Tara Fagan, Project Director, Raranga Matihiko | Weaving Digital Futures, Museum of New Zealand Te Papa Tongarewa
AR and VR are changing what it means to showcase learning and while these are technologies that are ever-advancing, these are technologies that can support student learning now. At the Museum of New Zealand Te Papa Tongarewa we are using AR and VR in our education programmes with school-based learners in order to enrich their experience in the museum.
Both AR and VR have their place in education. At this point in time, AR is the more sociable and initially the more collaborative of the two. Once in VR, with the headset on, students are on their own in the virtual world and while there can be collaborations between devices and users, on the whole students are working in the virtual space in isolation of others. This aside, there are many benefits through the use of cardboard viewers to more elaborate set-ups such as HTC Vive which afford students opportunities to learn and to create in the new ways.
VR can take us to new places so we can walk around and virtually experience these locations. Students can be ‘transported’ to a different country through VR and this virtual exploration adds to what they are learning in class enabling a much richer learning experience. An example of what this looks like in practice is a class of year 4 students who were learning about Banaba Island and were able to visit through VR to view the impact of phosphate mining - seeing the land virtually in 3D really highlighted the devastation of the island.
Augmented reality and apps like HP Reveal enable students to design and create their own guided tour around the museum using exhibition items as markers. Students’ record information which is overlaid onto markers for other students and visitors to access through smartphones. Using AR in this way enables users to create and share in spaces that they may not otherwise be able to.
Real richness to learning comes when students use these tools to mix, create and build for themselves.
A simple example of how we might use VR and cardboards in our museum-based education programmes is through students creating, either traditionally or digitally, then importing their work into Instamuseum so student projects are curated together in their own virtual exhibition.
One of our programmes draws on our exhibition Gallipoli: The Scale of Our War. Our team leads students through the exhibition and after spending an hour learning in the space, our facilitators talk with the students about the emotions they might be feeling and invite the class create an emotional response to the exhibition. This response is 3D scanned and imported to virtual reality platform Sketchfab so that students curate a virtual exhibition which can be viewed larger than life-sized by using smartphones and cardboard viewers as well as with a Hololens. Learners can add their own narrative by uploading audio recordings to create a fully immersive experience. Through this students are creating and adding to existing narrative and are doing so using these new technologies.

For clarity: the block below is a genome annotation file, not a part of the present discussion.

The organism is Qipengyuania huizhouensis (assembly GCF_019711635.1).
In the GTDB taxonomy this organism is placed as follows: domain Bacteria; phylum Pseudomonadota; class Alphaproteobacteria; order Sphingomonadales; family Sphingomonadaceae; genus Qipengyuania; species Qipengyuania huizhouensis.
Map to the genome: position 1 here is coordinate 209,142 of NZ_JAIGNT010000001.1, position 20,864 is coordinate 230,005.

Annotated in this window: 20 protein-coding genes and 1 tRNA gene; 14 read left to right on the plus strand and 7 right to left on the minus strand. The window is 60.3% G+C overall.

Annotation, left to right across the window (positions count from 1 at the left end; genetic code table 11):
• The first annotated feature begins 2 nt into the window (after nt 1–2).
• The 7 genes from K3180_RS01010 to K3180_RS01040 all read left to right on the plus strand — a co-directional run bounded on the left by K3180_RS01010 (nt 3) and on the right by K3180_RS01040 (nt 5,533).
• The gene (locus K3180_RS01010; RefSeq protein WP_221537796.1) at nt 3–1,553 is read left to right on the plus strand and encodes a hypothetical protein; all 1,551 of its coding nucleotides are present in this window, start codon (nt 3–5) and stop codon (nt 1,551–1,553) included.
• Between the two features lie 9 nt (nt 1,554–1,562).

As part of the Raranga Matihiko | Weaving Digital Futures programme, a partnership between the Ministry of Education and four museums, we address student equity and access to using and understanding digital technologies while drawing on a cross-curricula project-based approach. Virtual reality again plays an important part of bringing together student work. During their two day learning programme at the museum students use digital technologies in relation to learning more about a focus area. Over the course of two days, student design using open source 3D design apps and these designs are then imported into the virtual reality app Tilt Brush and into a custom space that has been created by the facilitators such as a wharenui (meeting house) or a local forest. This brings together individual student or group work and locates it in a virtual world which is saved as a movie for students to continue to access. An example of this is Paparore School who had a focus on Maori technology and Arts. Some of the opportunities that the students explored over the two days in the museum, and through the outreach visit were:
• Create a carving using 3D sculpt tools that shows pupu harakeke, or a design that is inspired by the pattern on pupu harakeke
• Movie making using green-screen and digital tools
• Learning about the stories contained in Toi Māori
The students work, developed using a range of different apps such as ScupltGL, Tinkercard, and Tiltrush VR, was assembled into a whare (house) created in Virtual Reality. Being able to design objects in 3D, rather than flat, provided students with different perspectives as they thought about design elements. Student work was brought together in one piece. With VR equipment students could walk through the whare and explore. This was also created as a movie.
AR and VR have many affordances to support the learning process. This includes the element of provisionality - the ability to press the undo button. In AR or VR, you can test ideas, see what might happen if you add on to your design and if it doesn’t go according to plan, the undo button returns its previous state. Testing and iteration encourages active learning, risk-taking, and problem solving, all good skills for our young people to have.
We are evidencing real success with learners using these tools as they share their thinking and learning. AR and VR are only part of the rich learning programme that we offer but one that enables students to take different perspectives and create in new ways. AR and VR will be very much a part of our student’s future and we need to ensure that these tools are there for them to create with as well as to enjoy.